Friday, January 27, 2012

Last few days

For a couple of days I've had to stay at the company guest house. This guest house is mid-way between my home and office. Rooms were neat and they had the friendliest staff. I wouldn't usually eat there because I'd get my staple of Pune viewing and course-wise eats at Linger On. However, one day I did have their vegetarian dinner- daal, rice, kofta in a spicy curry that carried the slightest hint of nutmeg, and curd. It was delicious!

Another excellent consequence of the guest-house stay was my re-acquaintance with T.V. I haven't had one in a long time now and don't plan on keeping one in Pune either. But there's something so delicious about T.V. programs. It's such a mixed bag! You have salty treats like F.R.I.E.N.D.S. or Rules of Engagement, rock candy like The Shield (has anyone seen Glenn Close in that series? She IS rock candy!), or sweet and pickled prunes like Sex and the City. I think it's a great idea to call a service that provides T.V. programs 'dish'. What else could it be?

It's my new resolve to do some meditation every day. And after the meditation, the idea is to reflect upon the meditation, or quietly wind down the brain, maybe read a few quiet pages, and sleep. But the time after meditation, at the guesthouse, was spent observing the hand gently reach for the remote and turn on Star World. I mean, if the subconscious has to get in touch with me, maybe it's trying to do that through Homer Simpson. My sub-conscious isn't snooty that way. And Homer Simpson is as valid a representative of Id as any.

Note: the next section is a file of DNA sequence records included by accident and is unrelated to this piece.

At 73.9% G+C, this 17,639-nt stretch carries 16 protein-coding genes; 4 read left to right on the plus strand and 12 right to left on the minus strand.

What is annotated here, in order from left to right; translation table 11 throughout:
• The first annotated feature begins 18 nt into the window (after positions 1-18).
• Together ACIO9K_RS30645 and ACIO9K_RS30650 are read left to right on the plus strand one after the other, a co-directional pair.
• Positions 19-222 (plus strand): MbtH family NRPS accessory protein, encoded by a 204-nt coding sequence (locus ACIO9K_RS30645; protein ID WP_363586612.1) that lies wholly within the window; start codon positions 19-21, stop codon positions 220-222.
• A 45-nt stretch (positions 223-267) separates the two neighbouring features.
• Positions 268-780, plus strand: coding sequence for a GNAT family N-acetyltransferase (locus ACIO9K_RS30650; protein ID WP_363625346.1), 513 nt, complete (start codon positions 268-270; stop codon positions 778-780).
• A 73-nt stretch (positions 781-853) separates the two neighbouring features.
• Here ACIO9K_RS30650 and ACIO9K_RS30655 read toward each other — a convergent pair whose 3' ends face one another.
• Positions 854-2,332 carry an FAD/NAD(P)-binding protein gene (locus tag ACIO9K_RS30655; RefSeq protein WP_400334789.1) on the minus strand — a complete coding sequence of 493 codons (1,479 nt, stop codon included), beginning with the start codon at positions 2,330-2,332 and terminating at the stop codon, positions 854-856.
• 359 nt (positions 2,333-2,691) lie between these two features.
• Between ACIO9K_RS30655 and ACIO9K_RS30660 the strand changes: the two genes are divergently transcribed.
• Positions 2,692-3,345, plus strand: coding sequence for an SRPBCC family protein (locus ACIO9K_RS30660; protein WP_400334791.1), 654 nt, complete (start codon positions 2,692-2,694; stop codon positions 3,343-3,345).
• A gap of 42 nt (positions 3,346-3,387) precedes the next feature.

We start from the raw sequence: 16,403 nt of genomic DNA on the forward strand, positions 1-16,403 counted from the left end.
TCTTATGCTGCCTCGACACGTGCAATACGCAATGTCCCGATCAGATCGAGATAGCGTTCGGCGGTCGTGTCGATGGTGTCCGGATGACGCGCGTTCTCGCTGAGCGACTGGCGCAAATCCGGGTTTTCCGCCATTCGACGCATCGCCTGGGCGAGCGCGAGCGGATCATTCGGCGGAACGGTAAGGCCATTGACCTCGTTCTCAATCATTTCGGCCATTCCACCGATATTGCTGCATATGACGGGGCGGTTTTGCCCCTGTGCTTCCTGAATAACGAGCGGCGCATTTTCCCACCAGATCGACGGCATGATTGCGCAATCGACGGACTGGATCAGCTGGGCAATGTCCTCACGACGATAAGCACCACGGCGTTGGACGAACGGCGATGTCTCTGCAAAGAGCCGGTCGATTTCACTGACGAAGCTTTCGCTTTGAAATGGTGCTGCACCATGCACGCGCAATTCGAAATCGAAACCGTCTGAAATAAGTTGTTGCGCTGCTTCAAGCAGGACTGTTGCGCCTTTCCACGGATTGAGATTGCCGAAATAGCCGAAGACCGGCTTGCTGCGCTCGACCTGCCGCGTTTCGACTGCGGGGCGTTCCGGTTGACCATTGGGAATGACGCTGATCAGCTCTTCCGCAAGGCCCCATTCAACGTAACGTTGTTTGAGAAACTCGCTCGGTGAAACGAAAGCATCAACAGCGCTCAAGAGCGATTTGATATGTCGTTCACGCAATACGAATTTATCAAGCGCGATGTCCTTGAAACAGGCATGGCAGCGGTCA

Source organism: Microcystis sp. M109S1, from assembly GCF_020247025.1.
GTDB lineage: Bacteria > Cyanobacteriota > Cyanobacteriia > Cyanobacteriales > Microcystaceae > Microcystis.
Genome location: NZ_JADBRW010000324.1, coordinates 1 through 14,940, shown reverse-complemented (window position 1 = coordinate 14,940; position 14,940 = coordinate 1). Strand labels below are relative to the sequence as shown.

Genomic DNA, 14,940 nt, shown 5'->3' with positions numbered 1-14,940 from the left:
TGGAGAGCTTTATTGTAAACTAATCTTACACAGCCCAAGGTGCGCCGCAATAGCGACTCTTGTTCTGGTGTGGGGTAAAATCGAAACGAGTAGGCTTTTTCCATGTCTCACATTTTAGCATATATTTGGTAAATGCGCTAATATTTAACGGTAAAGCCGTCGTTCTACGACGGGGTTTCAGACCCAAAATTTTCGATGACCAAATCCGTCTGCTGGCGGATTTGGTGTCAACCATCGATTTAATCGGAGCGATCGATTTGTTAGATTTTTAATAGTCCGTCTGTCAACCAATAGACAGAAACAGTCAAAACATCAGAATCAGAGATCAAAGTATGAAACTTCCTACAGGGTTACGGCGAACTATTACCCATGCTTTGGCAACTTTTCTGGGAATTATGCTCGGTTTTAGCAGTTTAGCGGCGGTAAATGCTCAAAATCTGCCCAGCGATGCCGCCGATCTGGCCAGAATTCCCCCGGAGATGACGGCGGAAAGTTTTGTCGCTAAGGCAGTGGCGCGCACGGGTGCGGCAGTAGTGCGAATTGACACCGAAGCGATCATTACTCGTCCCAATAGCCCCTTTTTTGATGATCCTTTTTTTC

So there I was, tucked under swathes of blankets, all lights off. Just the flicker of the T.V. screen dancing on the headboard of my bed. I switch, switch, switch, and come across a set of movie channels. Now, I haven't seen a film on T.V. in ages! For a minute, I had to get used to the idea that I was watching the film alone. I could go get myself a snack in the middle of a film without steeling myself against angry stares. And I could even take a phone call without hushing up.

One night, I caught a couple of really good films. One was 'Half Light' starring Demi Moore and another was an Irish production called 'Once'.

Half Light's a thriller set in Ireland. The cinematography is beyond stunning! Moore plays an author whose son has drowned. She carries the guilt about her son's death and tries to immerse herself in her work. She's actually based in London but I think she needs a break from her marriage. (I missed the first half-hour or so of the film). So, she comes to this part in an Irish village that seems to be a break-away tuft of land. She puts up in a lonely house away from the main village. There's an angry sea dividing Moore's house from the other end of a cliff where there's a lighthouse.

There are scenes where Demi has rowed over to the lighthouse, waves lashing against sharp, rust-colored rocks. Over there, her dark hair keeps getting whipped around her face. Her fingers are pink and her face is flushed from the cold. She's clicking three large, beautiful horses - black, white, and dark brown. That's where she meets the light-house keeper.